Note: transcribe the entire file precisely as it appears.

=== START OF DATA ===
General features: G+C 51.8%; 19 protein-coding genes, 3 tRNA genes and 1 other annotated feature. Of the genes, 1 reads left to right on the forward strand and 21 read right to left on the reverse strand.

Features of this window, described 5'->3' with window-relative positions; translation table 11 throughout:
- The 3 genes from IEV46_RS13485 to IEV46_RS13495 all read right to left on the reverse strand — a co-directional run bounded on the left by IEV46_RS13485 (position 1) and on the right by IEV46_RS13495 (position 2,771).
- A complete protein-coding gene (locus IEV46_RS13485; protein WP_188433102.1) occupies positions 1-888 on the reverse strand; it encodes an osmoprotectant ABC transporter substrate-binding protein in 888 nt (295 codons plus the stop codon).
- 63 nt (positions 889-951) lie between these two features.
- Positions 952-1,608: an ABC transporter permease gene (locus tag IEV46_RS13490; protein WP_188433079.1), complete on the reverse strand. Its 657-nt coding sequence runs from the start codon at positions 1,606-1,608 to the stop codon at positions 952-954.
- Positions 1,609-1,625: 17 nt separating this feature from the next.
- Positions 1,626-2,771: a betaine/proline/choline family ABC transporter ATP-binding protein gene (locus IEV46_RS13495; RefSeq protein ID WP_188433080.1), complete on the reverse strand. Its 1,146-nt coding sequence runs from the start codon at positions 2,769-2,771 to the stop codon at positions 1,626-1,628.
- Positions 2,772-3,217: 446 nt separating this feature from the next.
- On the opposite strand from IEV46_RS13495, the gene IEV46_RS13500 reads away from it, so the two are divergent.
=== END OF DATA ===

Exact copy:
General features: G+C 51.8%; 19 protein-coding genes, 3 tRNA genes and 1 other annotated feature. Of the genes, 1 reads left to right on the forward strand and 21 read right to left on the reverse strand.

Features of this window, described 5'->3' with window-relative positions; translation table 11 throughout:
- The 3 genes from IEV46_RS13485 to IEV46_RS13495 all read right to left on the reverse strand — a co-directional run bounded on the left by IEV46_RS13485 (position 1) and on the right by IEV46_RS13495 (position 2,771).
- A complete protein-coding gene (locus IEV46_RS13485; protein WP_188433102.1) occupies positions 1-888 on the reverse strand; it encodes an osmoprotectant ABC transporter substrate-binding protein in 888 nt (295 codons plus the stop codon).
- 63 nt (positions 889-951) lie between these two features.
- Positions 952-1,608: an ABC transporter permease gene (locus tag IEV46_RS13490; protein WP_188433079.1), complete on the reverse strand. Its 657-nt coding sequence runs from the start codon at positions 1,606-1,608 to the stop codon at positions 952-954.
- Positions 1,609-1,625: 17 nt separating this feature from the next.
- Positions 1,626-2,771: a betaine/proline/choline family ABC transporter ATP-binding protein gene (locus IEV46_RS13495; RefSeq protein ID WP_188433080.1), complete on the reverse strand. Its 1,146-nt coding sequence runs from the start codon at positions 2,769-2,771 to the stop codon at positions 1,626-1,628.
- Positions 2,772-3,217: 446 nt separating this feature from the next.
- On the opposite strand from IEV46_RS13495, the gene IEV46_RS13500 reads away from it, so the two are divergent.